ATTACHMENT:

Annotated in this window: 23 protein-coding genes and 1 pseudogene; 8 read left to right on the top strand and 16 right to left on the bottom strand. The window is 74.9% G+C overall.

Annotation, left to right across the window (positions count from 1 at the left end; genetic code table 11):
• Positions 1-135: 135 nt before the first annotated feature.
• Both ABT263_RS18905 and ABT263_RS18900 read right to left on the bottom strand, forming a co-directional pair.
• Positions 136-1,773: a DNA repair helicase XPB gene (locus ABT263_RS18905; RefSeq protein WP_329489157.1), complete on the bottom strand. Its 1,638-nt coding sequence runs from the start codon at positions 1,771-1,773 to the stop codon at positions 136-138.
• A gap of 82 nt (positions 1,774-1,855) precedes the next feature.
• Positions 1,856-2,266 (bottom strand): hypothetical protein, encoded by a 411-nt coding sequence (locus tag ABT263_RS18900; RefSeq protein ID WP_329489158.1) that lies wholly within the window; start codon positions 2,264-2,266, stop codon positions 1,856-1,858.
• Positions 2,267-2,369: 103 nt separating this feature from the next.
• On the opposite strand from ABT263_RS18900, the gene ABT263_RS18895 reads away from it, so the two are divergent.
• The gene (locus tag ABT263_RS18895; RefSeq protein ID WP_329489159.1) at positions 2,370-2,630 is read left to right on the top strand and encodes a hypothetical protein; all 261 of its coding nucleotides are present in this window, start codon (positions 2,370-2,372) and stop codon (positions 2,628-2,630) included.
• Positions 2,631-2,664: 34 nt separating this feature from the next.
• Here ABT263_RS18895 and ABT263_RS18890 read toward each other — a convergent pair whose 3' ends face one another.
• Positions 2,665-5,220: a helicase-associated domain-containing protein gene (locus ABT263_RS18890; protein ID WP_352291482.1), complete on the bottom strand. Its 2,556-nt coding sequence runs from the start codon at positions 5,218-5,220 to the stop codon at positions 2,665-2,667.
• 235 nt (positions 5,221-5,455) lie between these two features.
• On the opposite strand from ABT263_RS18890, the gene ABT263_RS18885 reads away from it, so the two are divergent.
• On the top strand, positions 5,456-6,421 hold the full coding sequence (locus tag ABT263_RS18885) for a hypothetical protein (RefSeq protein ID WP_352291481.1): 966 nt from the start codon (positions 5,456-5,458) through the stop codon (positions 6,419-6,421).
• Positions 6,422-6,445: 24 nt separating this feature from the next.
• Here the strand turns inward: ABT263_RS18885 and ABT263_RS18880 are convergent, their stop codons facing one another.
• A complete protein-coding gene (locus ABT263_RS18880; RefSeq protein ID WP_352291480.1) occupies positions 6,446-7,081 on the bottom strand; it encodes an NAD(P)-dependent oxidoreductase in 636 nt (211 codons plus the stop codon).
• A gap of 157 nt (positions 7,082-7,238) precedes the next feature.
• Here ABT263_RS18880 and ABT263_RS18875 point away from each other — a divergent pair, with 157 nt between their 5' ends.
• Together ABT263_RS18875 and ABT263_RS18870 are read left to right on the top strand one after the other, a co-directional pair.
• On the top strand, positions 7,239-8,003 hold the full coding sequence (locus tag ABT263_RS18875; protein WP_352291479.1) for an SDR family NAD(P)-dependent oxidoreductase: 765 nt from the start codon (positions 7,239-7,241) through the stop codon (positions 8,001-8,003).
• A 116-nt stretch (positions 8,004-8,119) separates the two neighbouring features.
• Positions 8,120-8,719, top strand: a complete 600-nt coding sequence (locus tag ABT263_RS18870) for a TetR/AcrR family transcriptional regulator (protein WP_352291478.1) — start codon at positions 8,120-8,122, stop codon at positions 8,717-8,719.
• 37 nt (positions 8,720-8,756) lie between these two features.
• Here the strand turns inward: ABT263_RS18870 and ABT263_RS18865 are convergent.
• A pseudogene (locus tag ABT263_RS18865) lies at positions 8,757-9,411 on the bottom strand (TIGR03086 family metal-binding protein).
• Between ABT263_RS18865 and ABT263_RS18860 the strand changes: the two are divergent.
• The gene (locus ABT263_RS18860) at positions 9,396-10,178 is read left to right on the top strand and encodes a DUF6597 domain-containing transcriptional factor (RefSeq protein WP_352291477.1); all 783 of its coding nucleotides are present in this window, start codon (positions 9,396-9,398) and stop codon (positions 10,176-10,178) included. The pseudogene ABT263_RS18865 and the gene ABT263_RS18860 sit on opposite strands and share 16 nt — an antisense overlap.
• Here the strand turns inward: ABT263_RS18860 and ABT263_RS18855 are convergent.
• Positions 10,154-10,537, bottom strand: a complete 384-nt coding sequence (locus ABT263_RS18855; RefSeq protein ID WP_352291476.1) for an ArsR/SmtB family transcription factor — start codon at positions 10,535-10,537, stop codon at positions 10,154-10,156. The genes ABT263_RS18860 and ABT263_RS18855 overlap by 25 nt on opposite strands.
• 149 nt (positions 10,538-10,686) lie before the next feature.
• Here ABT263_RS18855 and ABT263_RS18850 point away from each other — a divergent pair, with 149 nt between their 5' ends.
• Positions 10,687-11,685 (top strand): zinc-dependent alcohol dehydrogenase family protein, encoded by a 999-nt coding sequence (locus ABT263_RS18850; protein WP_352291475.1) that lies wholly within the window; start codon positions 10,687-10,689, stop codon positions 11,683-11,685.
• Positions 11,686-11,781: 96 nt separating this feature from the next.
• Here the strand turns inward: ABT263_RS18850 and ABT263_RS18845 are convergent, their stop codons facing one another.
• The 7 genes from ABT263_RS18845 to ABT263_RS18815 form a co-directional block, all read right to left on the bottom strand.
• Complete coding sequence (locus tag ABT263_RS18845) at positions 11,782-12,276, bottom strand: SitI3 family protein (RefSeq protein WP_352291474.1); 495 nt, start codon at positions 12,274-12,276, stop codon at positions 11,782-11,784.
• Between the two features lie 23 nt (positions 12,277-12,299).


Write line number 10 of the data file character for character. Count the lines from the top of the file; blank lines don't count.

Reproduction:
• The gene (locus tag ABT263_RS18895; RefSeq protein ID WP_329489159.1) at positions 2,370-2,630 is read left to right on the top strand and encodes a hypothetical protein; all 261 of its coding nucleotides are present in this window, start codon (positions 2,370-2,372) and stop codon (positions 2,628-2,630) included.